SNCF, the French rail operator, has entered a cross-currency interest-rate swap on the back of the GBP350 million (USD498 million) bond it sold earlier this month, according to Christine Hemat, treasurer in Paris. SNCF converted the entire proceeds of the deal in the swap, which also matches the 25-year tenor of the bond offering. Hemat said the company issued in sterling because it affords longer maturities than the euro market, which is not deep enough and does not extend beyond 15 years.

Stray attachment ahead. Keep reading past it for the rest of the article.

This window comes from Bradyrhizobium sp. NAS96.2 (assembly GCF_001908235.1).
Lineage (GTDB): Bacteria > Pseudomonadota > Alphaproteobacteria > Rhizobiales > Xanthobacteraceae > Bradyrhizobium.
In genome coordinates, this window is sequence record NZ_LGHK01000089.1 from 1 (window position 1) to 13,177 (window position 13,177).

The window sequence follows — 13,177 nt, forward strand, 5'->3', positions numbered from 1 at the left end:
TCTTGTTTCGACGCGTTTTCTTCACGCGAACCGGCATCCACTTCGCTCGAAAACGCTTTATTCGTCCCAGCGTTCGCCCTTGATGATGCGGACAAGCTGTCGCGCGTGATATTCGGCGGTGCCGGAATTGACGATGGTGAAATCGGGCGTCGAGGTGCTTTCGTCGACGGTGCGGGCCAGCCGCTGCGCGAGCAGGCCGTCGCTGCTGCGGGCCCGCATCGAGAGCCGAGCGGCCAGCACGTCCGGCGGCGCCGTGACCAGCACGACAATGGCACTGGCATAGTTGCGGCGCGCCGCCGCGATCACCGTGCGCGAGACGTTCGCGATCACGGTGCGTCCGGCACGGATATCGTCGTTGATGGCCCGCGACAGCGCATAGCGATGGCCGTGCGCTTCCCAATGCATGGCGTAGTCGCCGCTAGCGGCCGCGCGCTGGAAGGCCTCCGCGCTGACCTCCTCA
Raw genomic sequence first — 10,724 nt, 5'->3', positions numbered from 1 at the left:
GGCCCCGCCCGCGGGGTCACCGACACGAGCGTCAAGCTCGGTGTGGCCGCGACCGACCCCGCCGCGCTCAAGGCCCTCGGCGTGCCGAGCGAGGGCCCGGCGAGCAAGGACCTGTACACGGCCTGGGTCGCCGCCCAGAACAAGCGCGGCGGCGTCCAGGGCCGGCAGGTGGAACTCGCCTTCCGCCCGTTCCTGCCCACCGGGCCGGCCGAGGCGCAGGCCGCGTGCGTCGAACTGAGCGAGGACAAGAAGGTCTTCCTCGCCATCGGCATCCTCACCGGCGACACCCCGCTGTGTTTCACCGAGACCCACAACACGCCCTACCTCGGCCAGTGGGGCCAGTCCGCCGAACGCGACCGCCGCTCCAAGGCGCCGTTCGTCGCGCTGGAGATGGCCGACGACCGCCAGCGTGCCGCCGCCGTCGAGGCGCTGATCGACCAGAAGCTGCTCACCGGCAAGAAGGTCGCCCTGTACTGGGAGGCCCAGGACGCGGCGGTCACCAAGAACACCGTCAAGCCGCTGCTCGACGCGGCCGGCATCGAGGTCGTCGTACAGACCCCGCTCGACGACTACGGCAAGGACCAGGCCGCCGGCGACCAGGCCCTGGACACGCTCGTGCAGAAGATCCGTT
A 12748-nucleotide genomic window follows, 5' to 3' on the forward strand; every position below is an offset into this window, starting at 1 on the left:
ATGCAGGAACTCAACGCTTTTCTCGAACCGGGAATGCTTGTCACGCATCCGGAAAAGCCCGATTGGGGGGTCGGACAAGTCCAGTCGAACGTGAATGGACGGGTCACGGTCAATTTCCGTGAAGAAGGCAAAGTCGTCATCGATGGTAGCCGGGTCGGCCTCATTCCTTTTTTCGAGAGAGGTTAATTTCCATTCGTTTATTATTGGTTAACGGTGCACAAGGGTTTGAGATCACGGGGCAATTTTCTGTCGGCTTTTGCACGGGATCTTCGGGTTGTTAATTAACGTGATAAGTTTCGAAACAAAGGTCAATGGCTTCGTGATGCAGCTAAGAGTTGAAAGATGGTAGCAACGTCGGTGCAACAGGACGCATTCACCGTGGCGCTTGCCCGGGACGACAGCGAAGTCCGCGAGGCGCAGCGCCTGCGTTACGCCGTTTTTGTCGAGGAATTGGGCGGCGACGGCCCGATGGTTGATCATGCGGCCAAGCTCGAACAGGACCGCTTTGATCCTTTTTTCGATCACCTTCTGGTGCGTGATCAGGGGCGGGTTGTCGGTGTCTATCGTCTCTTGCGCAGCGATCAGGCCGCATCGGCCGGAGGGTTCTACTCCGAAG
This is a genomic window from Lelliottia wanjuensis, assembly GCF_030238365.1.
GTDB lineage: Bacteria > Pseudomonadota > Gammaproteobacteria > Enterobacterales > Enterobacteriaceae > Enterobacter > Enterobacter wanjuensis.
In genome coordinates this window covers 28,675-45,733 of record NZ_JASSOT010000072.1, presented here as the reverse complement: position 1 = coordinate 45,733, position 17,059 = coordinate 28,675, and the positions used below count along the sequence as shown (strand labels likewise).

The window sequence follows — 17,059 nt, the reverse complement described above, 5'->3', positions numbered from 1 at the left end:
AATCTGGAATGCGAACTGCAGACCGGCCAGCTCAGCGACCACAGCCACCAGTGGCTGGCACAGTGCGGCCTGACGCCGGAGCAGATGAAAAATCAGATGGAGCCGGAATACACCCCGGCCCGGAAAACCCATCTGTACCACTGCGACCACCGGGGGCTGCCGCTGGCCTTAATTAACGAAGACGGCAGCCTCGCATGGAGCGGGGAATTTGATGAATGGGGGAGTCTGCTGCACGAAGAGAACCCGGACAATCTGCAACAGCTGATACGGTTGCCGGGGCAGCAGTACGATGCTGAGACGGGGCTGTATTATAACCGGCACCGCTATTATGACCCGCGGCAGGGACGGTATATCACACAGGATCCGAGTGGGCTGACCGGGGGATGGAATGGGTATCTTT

In the swap, SNCF pays a floating rate above six-month EURIBOR, which Hemat declined to specify, and receives the 5.375% coupon on the bond in sterling. The swap was executed when spot was GBP0.61 last week. She said SNCF always converts foreign currency deals back into floating-rate euro obligations, though it sometimes leaves fixed-rate euro deals alone.
She declined to name its counterparties though Barclays Capital and UBS Warburg were the lead underwriters. Moody's Investors Service rates SNCF Aa1 and Standard & Poor's has it one notch higher at AAA.